'Letters from loving father to his children'

This month I will watch my 19-year-old daughter board a plane and fly to Russia. She will remain there for six months or longer to teach English to Russian children.

As parents, my wife and I will experience peculiar emotions as we ponder the experiences she will have there. We have been told the mail service between the United States and Russia is sporadic, and the possibility exists that she may go months without receiving letters from us.I have tried to discern all the challenges she might meet, and have written a number of letters to send with her to open from time to time as her needs arise. There is a letter for loneliness, one for homesickness, one for discouragement, and one on compassion and service. I hope they will be sufficient to strengthen and encourage her and enable us, as parents, to share in this wonderful growing experience with her even though the communication lines will be difficult. I hope I have foreseen all her needs and provided the proper letters.

As I have done this, I have sensed anew the wonder of the scriptures. They are letters from a loving Father to His children while they are away from Him experiencing the marvelous but challenging adventures of life.

This is what I perceive the Doctrine and Covenants to be - each section a letter containing the communication we need to be successful in life. The difference between my letters and His, however, is vast. I guessed at what my daughter's needs might be, but the Lord in His infinite wisdom knew what ours would be and provided the necessary instructions.

In Section 1, which is the Lord's preface to the Doctrine and Covenants, He said: "I the Lord, knowing the calamity which should come upon the inhabitants of the earth, called upon my servant Joseph Smith Jun., and spake unto him from heaven and gave him commandments; . . ." (D&C 1:17.)

Later in the same section He told us what those commandments would do for us: "These commandments . . . were given unto my servants . . . that they might come to understanding. And inasmuch as they erred it might be made known; and inasmuch as they sought wisdom they might be instructed; and inasmuch as they sinned they might be chastened that they might repent; and inasmuch as they were humble they might be made strong and blessed from on high and receive knowledge from time to time." (D&C 1:24-28.)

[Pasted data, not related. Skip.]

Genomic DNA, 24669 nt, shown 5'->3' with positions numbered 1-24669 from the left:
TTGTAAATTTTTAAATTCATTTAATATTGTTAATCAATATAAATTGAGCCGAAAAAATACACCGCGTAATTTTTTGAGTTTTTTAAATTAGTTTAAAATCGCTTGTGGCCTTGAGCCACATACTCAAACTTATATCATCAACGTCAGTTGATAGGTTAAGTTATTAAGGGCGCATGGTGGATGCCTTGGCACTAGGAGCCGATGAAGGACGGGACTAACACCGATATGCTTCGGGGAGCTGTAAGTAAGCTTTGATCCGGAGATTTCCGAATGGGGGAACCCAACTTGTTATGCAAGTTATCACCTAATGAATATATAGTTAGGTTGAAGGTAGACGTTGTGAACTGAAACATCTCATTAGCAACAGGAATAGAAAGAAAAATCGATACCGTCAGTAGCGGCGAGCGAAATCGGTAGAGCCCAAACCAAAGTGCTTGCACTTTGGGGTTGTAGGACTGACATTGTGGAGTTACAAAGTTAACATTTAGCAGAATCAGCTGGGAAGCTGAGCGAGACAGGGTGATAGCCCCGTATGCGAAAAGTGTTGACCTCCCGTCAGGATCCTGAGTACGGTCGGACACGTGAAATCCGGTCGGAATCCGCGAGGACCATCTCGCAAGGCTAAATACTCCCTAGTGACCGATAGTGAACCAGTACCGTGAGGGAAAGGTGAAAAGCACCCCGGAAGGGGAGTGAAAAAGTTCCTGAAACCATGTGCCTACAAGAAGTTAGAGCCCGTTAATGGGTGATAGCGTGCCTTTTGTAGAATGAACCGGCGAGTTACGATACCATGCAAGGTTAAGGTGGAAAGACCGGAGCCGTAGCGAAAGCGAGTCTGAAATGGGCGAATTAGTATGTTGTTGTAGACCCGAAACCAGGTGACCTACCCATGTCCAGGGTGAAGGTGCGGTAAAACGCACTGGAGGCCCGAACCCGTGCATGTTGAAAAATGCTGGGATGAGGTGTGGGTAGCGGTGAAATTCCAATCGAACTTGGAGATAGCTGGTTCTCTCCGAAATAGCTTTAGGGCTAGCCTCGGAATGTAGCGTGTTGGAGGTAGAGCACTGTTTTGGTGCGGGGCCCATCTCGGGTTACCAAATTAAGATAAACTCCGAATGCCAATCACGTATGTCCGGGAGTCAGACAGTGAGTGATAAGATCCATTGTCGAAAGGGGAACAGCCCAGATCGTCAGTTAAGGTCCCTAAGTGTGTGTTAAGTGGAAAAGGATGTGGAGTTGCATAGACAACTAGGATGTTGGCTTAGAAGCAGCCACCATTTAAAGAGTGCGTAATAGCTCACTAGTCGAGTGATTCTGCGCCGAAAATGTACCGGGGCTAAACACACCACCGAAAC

When I was young, I used to wonder why God did not speak to me more in my prayers. I seemed to do all the talking and His role was that of a listener. I wanted Him to speak more to me. It took me a while and some spiritual maturity before I realized I could hear His voice any time I wanted. He had already foreseen my questions and concerns and recorded His counsels, encouragements and wisdom. In short, His voice, for me, was in the pages of His scriptures. During prayer, He listened while I talked. In the scriptures, the roles were reversed and I listened while He talked. This is true of all His scriptures, but in an especial way in the Doctrine and Covenants, for it is our generation's book of scripture.

Life is so short and its outcome so critical that you would think we would want all the help and counsel we could receive, but often in our busy schedules the scriptures - the Lord's letters - go unread. To help us understand how important they are the Lord has used many different images to describe the value and need of the scriptures in our lives.

In the Doctrine and Covenants, the scriptures are a sword and we are going into battle. But I need not fear, for my sword is "quick and powerful." I need only to arm myself. I can hear the Lord whisper to me: "Don't go into battle with the adversary and the world unarmed, you will be defeated."